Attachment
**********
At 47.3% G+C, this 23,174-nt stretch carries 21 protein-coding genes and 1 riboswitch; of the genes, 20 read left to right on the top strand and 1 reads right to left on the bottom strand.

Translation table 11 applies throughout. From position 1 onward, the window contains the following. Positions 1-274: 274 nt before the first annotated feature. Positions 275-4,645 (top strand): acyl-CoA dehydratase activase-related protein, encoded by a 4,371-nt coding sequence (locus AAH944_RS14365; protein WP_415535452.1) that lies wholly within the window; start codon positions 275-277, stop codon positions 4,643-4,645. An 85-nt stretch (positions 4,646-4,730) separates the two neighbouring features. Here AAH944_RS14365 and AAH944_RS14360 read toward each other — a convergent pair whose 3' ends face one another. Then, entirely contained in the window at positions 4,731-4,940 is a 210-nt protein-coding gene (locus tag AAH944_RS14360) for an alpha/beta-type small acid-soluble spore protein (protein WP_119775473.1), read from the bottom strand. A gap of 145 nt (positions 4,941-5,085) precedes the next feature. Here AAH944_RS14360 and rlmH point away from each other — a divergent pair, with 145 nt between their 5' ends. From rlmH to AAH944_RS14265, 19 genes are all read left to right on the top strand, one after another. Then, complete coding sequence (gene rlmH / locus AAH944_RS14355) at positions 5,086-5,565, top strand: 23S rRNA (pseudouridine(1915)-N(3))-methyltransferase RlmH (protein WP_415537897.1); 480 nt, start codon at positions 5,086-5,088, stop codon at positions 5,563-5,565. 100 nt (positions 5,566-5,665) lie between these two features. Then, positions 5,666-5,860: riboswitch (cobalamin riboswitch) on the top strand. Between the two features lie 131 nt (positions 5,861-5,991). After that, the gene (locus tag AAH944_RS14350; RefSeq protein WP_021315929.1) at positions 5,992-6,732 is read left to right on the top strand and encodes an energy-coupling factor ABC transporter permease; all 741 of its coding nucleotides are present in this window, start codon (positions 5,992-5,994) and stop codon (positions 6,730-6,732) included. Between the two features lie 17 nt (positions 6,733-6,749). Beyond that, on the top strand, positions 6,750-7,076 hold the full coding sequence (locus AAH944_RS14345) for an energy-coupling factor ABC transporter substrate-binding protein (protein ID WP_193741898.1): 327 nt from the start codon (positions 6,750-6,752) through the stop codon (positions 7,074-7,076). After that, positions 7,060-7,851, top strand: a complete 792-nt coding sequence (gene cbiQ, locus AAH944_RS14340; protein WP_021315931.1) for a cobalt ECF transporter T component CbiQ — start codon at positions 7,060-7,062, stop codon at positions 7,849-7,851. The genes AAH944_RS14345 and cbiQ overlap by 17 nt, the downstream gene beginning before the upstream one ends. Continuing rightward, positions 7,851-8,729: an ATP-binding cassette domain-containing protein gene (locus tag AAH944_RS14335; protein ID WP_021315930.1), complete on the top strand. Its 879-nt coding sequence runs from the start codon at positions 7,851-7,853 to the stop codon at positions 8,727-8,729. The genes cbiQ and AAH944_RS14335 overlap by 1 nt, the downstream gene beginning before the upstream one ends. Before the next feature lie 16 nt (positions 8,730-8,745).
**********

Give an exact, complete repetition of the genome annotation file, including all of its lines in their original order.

At 47.3% G+C, this 23,174-nt stretch carries 21 protein-coding genes and 1 riboswitch; of the genes, 20 read left to right on the top strand and 1 reads right to left on the bottom strand.

Translation table 11 applies throughout. From position 1 onward, the window contains the following. Positions 1-274: 274 nt before the first annotated feature. Positions 275-4,645 (top strand): acyl-CoA dehydratase activase-related protein, encoded by a 4,371-nt coding sequence (locus AAH944_RS14365; protein WP_415535452.1) that lies wholly within the window; start codon positions 275-277, stop codon positions 4,643-4,645. An 85-nt stretch (positions 4,646-4,730) separates the two neighbouring features. Here AAH944_RS14365 and AAH944_RS14360 read toward each other — a convergent pair whose 3' ends face one another. Then, entirely contained in the window at positions 4,731-4,940 is a 210-nt protein-coding gene (locus tag AAH944_RS14360) for an alpha/beta-type small acid-soluble spore protein (protein WP_119775473.1), read from the bottom strand. A gap of 145 nt (positions 4,941-5,085) precedes the next feature. Here AAH944_RS14360 and rlmH point away from each other — a divergent pair, with 145 nt between their 5' ends. From rlmH to AAH944_RS14265, 19 genes are all read left to right on the top strand, one after another. Then, complete coding sequence (gene rlmH / locus AAH944_RS14355) at positions 5,086-5,565, top strand: 23S rRNA (pseudouridine(1915)-N(3))-methyltransferase RlmH (protein WP_415537897.1); 480 nt, start codon at positions 5,086-5,088, stop codon at positions 5,563-5,565. 100 nt (positions 5,566-5,665) lie between these two features. Then, positions 5,666-5,860: riboswitch (cobalamin riboswitch) on the top strand. Between the two features lie 131 nt (positions 5,861-5,991). After that, the gene (locus tag AAH944_RS14350; RefSeq protein WP_021315929.1) at positions 5,992-6,732 is read left to right on the top strand and encodes an energy-coupling factor ABC transporter permease; all 741 of its coding nucleotides are present in this window, start codon (positions 5,992-5,994) and stop codon (positions 6,730-6,732) included. Between the two features lie 17 nt (positions 6,733-6,749). Beyond that, on the top strand, positions 6,750-7,076 hold the full coding sequence (locus AAH944_RS14345) for an energy-coupling factor ABC transporter substrate-binding protein (protein ID WP_193741898.1): 327 nt from the start codon (positions 6,750-6,752) through the stop codon (positions 7,074-7,076). After that, positions 7,060-7,851, top strand: a complete 792-nt coding sequence (gene cbiQ, locus AAH944_RS14340; protein WP_021315931.1) for a cobalt ECF transporter T component CbiQ — start codon at positions 7,060-7,062, stop codon at positions 7,849-7,851. The genes AAH944_RS14345 and cbiQ overlap by 17 nt, the downstream gene beginning before the upstream one ends. Continuing rightward, positions 7,851-8,729: an ATP-binding cassette domain-containing protein gene (locus tag AAH944_RS14335; protein ID WP_021315930.1), complete on the top strand. Its 879-nt coding sequence runs from the start codon at positions 7,851-7,853 to the stop codon at positions 8,727-8,729. The genes cbiQ and AAH944_RS14335 overlap by 1 nt, the downstream gene beginning before the upstream one ends. Before the next feature lie 16 nt (positions 8,730-8,745).